In this case, NASA isn't 'out-sourcing' the GPM launch to Japan... GPM and its predecessor the Tropical Rainfall Measuring Mission–TRMM were both full collaborations between NASA and the Japanese Space Agency JAXA. In both cases, Goddard Space Flight Center (where I work) integrated the spacecraft and its payloads, with JAXA (formerly NASDA) providing payload(s) as well as launch services.
The United States winning any particular technological arms race benefits no one.
ZOMG Feldy!! You are on the
T-Mobile's new 'Even More Plus' plans are no-contract, you can get 500 min + unlimited text/data for $59.99 a month, no contract involved. This would also work on T-Mo or AT&T prepaid.
CWmike writes to tell us that Seth Weintraub has been hearing some interesting rumors surrounding the next iteration of Apple's MacBook line. "I have been hearing some interesting things about Apple's upcoming line of portable computers. The talk amongst insiders on the new MacBooks is kind of scattered but here's a summation of what I've heard: The new models are thinner than current MacBook and MacBook Pros and slightly more rounded, taking design cues from the MacBook Air; the trackpad is glass, multi-touch and uses gestures. The screen isn't multi-touch; the body is manufactured out of one piece of aluminum. Eco-friendly, yet sturdy. Manufacturing process is completely different; the release date will be in the last weeks of September."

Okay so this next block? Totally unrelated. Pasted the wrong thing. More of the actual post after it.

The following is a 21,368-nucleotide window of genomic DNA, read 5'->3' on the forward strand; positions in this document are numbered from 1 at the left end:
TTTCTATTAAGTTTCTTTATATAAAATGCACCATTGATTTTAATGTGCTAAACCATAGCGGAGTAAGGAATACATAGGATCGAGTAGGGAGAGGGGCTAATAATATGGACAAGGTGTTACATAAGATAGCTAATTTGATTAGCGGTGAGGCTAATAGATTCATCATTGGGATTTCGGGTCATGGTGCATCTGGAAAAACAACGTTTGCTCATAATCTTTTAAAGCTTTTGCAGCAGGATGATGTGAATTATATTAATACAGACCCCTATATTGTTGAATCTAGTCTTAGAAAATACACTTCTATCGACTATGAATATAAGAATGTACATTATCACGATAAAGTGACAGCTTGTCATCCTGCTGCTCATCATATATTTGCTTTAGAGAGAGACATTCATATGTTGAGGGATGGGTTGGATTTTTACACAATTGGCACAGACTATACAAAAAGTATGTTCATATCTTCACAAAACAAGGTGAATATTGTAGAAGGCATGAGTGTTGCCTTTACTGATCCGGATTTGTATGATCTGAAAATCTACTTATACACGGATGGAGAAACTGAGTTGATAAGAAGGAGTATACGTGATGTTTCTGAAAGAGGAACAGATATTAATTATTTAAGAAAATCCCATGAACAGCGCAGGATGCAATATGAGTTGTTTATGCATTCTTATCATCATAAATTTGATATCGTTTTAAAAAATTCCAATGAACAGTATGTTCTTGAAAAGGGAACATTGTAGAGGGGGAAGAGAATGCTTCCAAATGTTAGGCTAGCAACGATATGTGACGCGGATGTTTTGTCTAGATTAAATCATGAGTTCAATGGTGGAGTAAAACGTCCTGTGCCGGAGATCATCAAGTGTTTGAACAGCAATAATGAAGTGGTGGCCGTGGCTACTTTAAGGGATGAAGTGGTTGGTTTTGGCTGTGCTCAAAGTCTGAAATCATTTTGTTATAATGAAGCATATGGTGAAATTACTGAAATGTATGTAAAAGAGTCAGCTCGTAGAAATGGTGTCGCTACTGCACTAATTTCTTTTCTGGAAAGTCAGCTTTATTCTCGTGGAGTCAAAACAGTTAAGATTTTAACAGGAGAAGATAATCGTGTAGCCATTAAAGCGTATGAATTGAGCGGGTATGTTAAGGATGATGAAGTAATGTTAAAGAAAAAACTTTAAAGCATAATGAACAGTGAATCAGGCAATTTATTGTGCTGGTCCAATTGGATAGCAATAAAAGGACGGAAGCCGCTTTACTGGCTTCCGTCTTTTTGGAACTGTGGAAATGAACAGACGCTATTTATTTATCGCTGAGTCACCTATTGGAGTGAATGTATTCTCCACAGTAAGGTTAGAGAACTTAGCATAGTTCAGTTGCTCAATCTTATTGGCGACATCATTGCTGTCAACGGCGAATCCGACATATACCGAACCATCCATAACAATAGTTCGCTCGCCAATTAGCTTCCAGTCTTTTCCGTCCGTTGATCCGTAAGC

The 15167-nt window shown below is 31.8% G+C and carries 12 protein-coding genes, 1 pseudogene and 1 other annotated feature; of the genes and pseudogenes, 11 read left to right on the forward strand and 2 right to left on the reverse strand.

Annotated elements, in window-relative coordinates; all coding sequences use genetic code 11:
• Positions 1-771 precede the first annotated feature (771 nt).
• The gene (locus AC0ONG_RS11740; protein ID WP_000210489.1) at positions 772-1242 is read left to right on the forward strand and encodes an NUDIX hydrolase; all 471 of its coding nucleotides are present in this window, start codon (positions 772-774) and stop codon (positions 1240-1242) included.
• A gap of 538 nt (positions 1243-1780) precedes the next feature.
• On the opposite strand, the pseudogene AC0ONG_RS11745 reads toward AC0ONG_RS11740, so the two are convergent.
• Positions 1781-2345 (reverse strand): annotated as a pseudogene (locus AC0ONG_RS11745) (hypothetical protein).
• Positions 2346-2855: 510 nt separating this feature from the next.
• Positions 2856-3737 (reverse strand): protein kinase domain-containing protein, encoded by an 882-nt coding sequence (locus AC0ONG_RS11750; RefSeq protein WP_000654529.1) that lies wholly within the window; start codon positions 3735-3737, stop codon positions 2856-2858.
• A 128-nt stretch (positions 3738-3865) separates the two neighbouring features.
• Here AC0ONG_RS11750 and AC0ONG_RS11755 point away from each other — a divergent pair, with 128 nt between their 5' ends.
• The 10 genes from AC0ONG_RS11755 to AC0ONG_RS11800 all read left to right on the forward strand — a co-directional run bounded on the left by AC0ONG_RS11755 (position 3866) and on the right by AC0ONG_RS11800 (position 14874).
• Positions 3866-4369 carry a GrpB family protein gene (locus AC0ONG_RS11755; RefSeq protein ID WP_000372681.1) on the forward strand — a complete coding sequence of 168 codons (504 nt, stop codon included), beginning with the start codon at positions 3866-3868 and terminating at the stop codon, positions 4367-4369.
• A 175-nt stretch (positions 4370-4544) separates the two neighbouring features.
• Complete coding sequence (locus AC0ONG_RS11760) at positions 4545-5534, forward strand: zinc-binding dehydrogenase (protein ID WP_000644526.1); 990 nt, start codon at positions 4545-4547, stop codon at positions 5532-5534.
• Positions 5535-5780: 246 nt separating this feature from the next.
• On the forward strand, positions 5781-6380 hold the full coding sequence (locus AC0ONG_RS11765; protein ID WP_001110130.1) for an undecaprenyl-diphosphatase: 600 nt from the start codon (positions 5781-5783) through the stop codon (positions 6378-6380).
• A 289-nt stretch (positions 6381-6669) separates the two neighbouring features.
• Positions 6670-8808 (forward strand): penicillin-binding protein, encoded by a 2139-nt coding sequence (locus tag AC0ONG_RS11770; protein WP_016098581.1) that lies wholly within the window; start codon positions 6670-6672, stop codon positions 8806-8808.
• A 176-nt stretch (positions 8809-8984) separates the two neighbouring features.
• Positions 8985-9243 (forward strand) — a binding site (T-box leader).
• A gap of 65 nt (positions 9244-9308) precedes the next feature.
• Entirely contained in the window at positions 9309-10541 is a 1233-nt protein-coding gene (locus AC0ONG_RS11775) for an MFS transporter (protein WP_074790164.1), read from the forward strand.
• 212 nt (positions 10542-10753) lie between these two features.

pdscomp writes: VoComp, a voting competition where students compete to create secure and usable voting systems, has posted the submissions of all but one of the competing teams. Their site says that all the source code for the systems will also be posted. So far it looks like Punchscan, who we've seen on
/. before, is the leader with an impressive 72-page document. The competition kicks off in 2 weeks in Portland, Oregon, and there's a $10,000 prize for first place. If you are in the area, Registration for the competition is free.
Link to Original Source
Link to Original Source
An anonymous reader writes: After filing a prayer for relief to continue the selling of his WoWGlider, an automation bot for Blizzard's fanatical World of Warcraft, Michael Donnelly has again found himself in some deep water: Blizzard has retorted demanding WoWGlider be shut down, his URL, and financial compensation, but more interestingly they want all of WoWGlider's sales records. Presumably, Blizzard will cross-reference this with their current user database and ban anyone who bought the program. Furthermore, Blizzard claims that WoWGlider violates copyrights by accessing the game client's RAM space, a process which is also done by every anti-virus program. So why is there no Blizzard vs. Symantec?